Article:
Conclusion

Long-term GH-R of GHD positively affected ISVD and LVPWD. In a subgroup of patients with severe GHD, LVMi increased concomitantly to the decline in NT-proBNP and this was positively correlated to the final IGF-1 concentration. Whether this observation indicates a positive development in a structurally altered heart muscle (reversal of adverse remodelling) or poses a future risk for heart failure needs further follow-up.

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Germano Gaudenzi, Alessandra Dicitore, Silvia Carra, Davide Saronni, Carlotta Pozza, Elisa Giannetta, Luca Persani and Giovanni Vitale

Neuroendocrine neoplasms (NENs) are traditionally considered as a single group of rare malignancies that originate from the highly spread neuroendocrine system. The clinical management is complex due to the high heterogeneity of these neoplasms in terms of clinical aggressiveness and response to the therapy. Indeed, a multidisciplinary approach is required to reach a personalization of the therapy, including cancer rehabilitation. In this review, we discuss the possibility to adopt a precision medicine (PM) approach in the management of NENs. To this purpose, we summarize current knowledge and future perspectives about biomarkers and preclinical in vitro and in vivo platforms, potentially useful to inform clinicians about the prognosis and for tailoring therapy in patients with NENs. This approach may represent a breakthrough in the therapy and tertiary prevention of these tumors.

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Nicholas Russell and Mathis Grossmann

Evidence has been accumulating that, in men, some of the biological actions traditionally attributed to testosterone acting via the androgen receptor may in fact be dependent on its aromatization to estradiol (E2). In men, E2 circulates at concentrations exceeding those of postmenopausal women, and estrogen receptors are expressed in many male reproductive and somatic tissues. Human studies contributing evidence for the role of E2 in men comprise rare case reports of men lacking aromatase or a functional estrogen receptor alpha, short-term experiments manipulating sex steroid milieu in healthy men, men with organic hypogonadism or men with prostate cancer treated with androgen deprivation therapy (ADT) and from observational studies in community-dwelling men. The collective evidence suggests that, in men, E2 is an important hormone for hypothalamic–pituitary–testicular axis regulation, reproductive function, growth hormone insulin-like growth factor-1 axis regulation, bone growth and maintenance of skeletal health, body composition and glucose metabolism and vasomotor stability. In other tissues, particularly brain, elucidation of the clinical relevance of E2 actions requires further research. From a clinical perspective, the current evidence supports the use of testosterone as the treatment of choice in male hypogonadism, rather than aromatase inhibitors (which raise testosterone and lower E2), selective androgen receptor modulators and selective estrogen receptor modulators (with insufficiently understood tissue-specific estrogenic effects). Finally, E2 treatment, either as add-back to conventional ADT or as sole mode of ADT could be a useful strategy for men with prostate cancer.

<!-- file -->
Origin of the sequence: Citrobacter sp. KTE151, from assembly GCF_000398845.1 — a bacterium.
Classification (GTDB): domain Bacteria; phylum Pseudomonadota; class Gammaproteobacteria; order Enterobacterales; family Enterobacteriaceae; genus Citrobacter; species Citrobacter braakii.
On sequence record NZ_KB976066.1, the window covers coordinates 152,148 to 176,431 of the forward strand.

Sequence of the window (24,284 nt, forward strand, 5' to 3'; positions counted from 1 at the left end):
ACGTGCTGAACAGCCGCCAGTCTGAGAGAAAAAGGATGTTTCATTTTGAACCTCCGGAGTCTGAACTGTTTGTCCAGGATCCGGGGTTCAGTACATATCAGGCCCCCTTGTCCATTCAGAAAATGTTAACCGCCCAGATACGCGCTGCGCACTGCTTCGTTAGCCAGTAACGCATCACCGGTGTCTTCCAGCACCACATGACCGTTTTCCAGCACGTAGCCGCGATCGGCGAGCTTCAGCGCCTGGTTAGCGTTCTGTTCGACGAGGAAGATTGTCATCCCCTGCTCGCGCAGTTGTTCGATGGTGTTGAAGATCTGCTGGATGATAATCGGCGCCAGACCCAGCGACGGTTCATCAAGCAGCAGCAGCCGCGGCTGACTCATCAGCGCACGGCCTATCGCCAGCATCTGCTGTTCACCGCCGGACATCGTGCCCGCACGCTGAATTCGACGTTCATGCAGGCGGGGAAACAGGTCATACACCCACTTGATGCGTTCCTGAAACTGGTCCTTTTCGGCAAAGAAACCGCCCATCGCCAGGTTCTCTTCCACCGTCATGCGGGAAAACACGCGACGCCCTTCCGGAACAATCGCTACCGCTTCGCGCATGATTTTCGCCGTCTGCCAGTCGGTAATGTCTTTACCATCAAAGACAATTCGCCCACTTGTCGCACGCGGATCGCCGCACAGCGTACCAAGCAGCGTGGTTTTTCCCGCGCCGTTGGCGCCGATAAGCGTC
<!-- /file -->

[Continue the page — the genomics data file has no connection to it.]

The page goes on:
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Yujiro Nakano, Takanobu Yoshimoto, Ryo Watanabe, Masanori Murakami, Tatsuya Fukuda, Kazutaka Saito, Yasuhisa Fujii, Takumi Akashi, Toshihiro Tanaka, Tetsuya Yamada, Mitsuhide Naruse and Yoshihiro Ogawa

Objective

The pathophysiology of aldosterone-producing adenomas (APAs) has been intensively investigated using genetic and epigenetic approaches. However, the role of miRNAs in APA is not fully understood. The present study profiled miRNAs in APAs as an exploratory approach to elucidate their pathophysiological roles in APAs.

Design

Tissues of APAs and other adrenocortical adenomas were obtained from patients who underwent adrenalectomy.

Methods

Candidate miRNAs differentially detected from samples were examined by whole miRNA sequencing. The expression of candidate miRNAs in APA tissues were further validated by real-time quantitative polymerase chain reaction (qPCR). Further, differential miRNA expression between APAs with and without KCNJ5 somatic mutations was examined. Prediction of miRNA target genes was performed by bioinformatics analysis. For specific miRNAs, correlation analysis between the levels of their target genes and CYP11B2 was analyzed in APA tissues.

Results

Our study determined differential expression of six miRNAs in APA or APA with KCNJ5 mutations. We further demonstrated that miR299 levels were negatively correlated with mRNA levels of CACNB2, which encodes the beta-subunit of the L-type calcium channel. Additionally, we found significant correlations among miR299, CACNB2, and CYP11B2 levels in APA tissues.

Conclusions

Our study suggests the possible pathophysiological involvement of specific miRNAs in calcium signaling and aldosterone hypersecretion in APAs. Further studies, including in vitro analyses, are required to clarify these findings.